It’s unlikely for me to get through the day without someone saying, “Can I ask you a question?” I always say “No.” I used to say “You just did” but that was too baffling for them to understand.


There was a celebrity elephant parade in Cincinnati. I don’t mean the elephants were the celebrities. The people who rode on them were, and I had a tenuous connection to the term celebrity because I had a cult following from my radio and nightclub work. The elephants were all lined up and gently lowered their heads so the riders could get on. Looked okay to me. When my turn came, I asked the trainer how well mine behaved and he said, “I don't know. Betsy ain’t been rid yet.” My complexion suddenly matched the skin of the pachyderm. When Betsy stood up with me sitting just in back of her head, I learned that an elephant looks even bigger when you are looking down from it than it does when you are looking up at it.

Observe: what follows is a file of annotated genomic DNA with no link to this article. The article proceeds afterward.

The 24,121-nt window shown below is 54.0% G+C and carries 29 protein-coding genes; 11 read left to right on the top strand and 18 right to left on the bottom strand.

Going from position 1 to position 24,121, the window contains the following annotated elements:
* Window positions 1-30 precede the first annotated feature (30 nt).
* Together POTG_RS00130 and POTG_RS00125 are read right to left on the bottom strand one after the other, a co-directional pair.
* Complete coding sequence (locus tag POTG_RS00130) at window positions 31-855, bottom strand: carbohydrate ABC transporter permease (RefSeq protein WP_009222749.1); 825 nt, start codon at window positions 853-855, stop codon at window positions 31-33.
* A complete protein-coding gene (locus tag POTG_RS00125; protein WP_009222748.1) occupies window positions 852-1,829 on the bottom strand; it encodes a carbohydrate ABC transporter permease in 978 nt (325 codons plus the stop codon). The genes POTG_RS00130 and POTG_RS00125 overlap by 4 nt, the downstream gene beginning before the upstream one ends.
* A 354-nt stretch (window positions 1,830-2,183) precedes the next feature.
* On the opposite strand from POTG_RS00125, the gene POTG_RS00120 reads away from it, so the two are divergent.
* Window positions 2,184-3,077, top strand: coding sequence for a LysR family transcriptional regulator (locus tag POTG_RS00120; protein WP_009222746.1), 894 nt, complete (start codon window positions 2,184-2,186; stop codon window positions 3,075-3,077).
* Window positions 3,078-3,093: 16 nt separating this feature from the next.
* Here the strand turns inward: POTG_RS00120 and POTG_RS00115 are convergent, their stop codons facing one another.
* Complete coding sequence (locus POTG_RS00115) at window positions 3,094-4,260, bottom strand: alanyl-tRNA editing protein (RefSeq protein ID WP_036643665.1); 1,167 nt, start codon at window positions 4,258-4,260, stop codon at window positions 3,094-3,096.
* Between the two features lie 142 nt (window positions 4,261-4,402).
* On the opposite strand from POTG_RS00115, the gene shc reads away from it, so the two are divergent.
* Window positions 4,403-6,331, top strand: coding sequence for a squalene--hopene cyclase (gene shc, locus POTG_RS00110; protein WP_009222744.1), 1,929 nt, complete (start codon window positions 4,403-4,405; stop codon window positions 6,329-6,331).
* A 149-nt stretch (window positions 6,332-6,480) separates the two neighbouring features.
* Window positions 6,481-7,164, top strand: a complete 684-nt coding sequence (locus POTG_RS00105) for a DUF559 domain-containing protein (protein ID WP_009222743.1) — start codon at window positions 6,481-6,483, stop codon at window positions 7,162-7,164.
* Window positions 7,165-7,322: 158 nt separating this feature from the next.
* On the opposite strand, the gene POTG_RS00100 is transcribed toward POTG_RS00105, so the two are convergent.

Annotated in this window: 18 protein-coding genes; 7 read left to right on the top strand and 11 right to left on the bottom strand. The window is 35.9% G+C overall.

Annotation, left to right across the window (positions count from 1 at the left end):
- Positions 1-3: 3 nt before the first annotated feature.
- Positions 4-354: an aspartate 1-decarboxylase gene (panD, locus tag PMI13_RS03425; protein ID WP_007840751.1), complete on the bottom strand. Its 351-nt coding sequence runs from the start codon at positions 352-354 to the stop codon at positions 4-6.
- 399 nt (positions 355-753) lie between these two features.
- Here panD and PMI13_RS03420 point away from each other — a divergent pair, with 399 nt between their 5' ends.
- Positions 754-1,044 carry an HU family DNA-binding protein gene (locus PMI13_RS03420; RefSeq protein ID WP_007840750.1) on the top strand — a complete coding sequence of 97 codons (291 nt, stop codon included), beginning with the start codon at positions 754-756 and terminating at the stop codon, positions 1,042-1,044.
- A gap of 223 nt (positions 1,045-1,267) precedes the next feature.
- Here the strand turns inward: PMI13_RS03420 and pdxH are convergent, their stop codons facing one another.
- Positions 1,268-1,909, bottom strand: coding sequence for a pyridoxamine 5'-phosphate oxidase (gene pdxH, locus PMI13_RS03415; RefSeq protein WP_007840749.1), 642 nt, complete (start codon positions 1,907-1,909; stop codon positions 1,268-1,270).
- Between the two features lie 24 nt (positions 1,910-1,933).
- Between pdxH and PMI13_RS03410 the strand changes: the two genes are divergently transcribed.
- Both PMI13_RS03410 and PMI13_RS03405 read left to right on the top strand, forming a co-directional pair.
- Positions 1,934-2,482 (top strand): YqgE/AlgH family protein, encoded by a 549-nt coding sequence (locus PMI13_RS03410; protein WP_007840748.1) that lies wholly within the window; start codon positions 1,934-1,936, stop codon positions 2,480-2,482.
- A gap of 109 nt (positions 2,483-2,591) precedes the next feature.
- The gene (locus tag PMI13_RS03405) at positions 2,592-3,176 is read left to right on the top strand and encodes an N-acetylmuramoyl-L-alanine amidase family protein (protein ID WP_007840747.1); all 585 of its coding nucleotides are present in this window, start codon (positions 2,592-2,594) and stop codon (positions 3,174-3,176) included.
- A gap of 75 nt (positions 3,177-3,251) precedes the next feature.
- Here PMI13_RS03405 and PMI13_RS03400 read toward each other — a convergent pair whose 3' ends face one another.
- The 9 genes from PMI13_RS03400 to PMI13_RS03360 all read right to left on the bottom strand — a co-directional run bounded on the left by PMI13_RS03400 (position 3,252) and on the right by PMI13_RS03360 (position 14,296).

I have a few hundred more examples but recalling that elephant ride has made me nervous so I have to end this column and decide which pills I need to take.

 

Jack Clements

######


About our columnist: Jack Clements is a noted boxing authority, comedy writer and greeting card writer. He has a great love for jazz, and fortunately for us... MAGIC.  Jack is also “The Wizard Bouncer of Magic Inc.”  Little Jack's Corner is updated as often as we can get a column out of Jack.


Previous Issues of Jack’s Corner may be found below.





January 2013

The Last Laugh